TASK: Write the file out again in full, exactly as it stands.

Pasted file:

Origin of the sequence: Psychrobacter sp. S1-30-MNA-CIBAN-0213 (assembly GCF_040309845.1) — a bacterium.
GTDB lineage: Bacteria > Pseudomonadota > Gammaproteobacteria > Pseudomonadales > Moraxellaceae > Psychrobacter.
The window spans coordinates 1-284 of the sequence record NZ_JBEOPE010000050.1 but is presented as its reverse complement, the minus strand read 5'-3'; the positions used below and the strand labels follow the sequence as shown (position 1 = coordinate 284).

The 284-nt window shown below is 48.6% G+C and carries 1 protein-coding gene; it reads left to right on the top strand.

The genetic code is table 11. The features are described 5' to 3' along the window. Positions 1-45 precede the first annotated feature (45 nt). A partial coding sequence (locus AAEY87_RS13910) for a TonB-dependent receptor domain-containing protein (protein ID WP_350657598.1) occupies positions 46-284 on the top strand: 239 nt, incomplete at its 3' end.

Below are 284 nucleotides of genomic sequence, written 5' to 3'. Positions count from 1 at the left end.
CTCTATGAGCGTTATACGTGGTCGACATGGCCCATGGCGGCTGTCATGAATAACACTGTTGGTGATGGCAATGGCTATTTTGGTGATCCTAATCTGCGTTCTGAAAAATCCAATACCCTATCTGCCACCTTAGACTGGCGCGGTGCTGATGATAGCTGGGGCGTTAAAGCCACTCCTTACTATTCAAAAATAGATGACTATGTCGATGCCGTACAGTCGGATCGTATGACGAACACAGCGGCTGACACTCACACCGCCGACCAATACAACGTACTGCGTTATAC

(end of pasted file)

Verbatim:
Origin of the sequence: Psychrobacter sp. S1-30-MNA-CIBAN-0213 (assembly GCF_040309845.1) — a bacterium.
GTDB lineage: Bacteria > Pseudomonadota > Gammaproteobacteria > Pseudomonadales > Moraxellaceae > Psychrobacter.
The window spans coordinates 1-284 of the sequence record NZ_JBEOPE010000050.1 but is presented as its reverse complement, the minus strand read 5'-3'; the positions used below and the strand labels follow the sequence as shown (position 1 = coordinate 284).

The 284-nt window shown below is 48.6% G+C and carries 1 protein-coding gene; it reads left to right on the top strand.

The genetic code is table 11. The features are described 5' to 3' along the window. Positions 1-45 precede the first annotated feature (45 nt). A partial coding sequence (locus AAEY87_RS13910) for a TonB-dependent receptor domain-containing protein (protein ID WP_350657598.1) occupies positions 46-284 on the top strand: 239 nt, incomplete at its 3' end.

Below are 284 nucleotides of genomic sequence, written 5' to 3'. Positions count from 1 at the left end.
CTCTATGAGCGTTATACGTGGTCGACATGGCCCATGGCGGCTGTCATGAATAACACTGTTGGTGATGGCAATGGCTATTTTGGTGATCCTAATCTGCGTTCTGAAAAATCCAATACCCTATCTGCCACCTTAGACTGGCGCGGTGCTGATGATAGCTGGGGCGTTAAAGCCACTCCTTACTATTCAAAAATAGATGACTATGTCGATGCCGTACAGTCGGATCGTATGACGAACACAGCGGCTGACACTCACACCGCCGACCAATACAACGTACTGCGTTATAC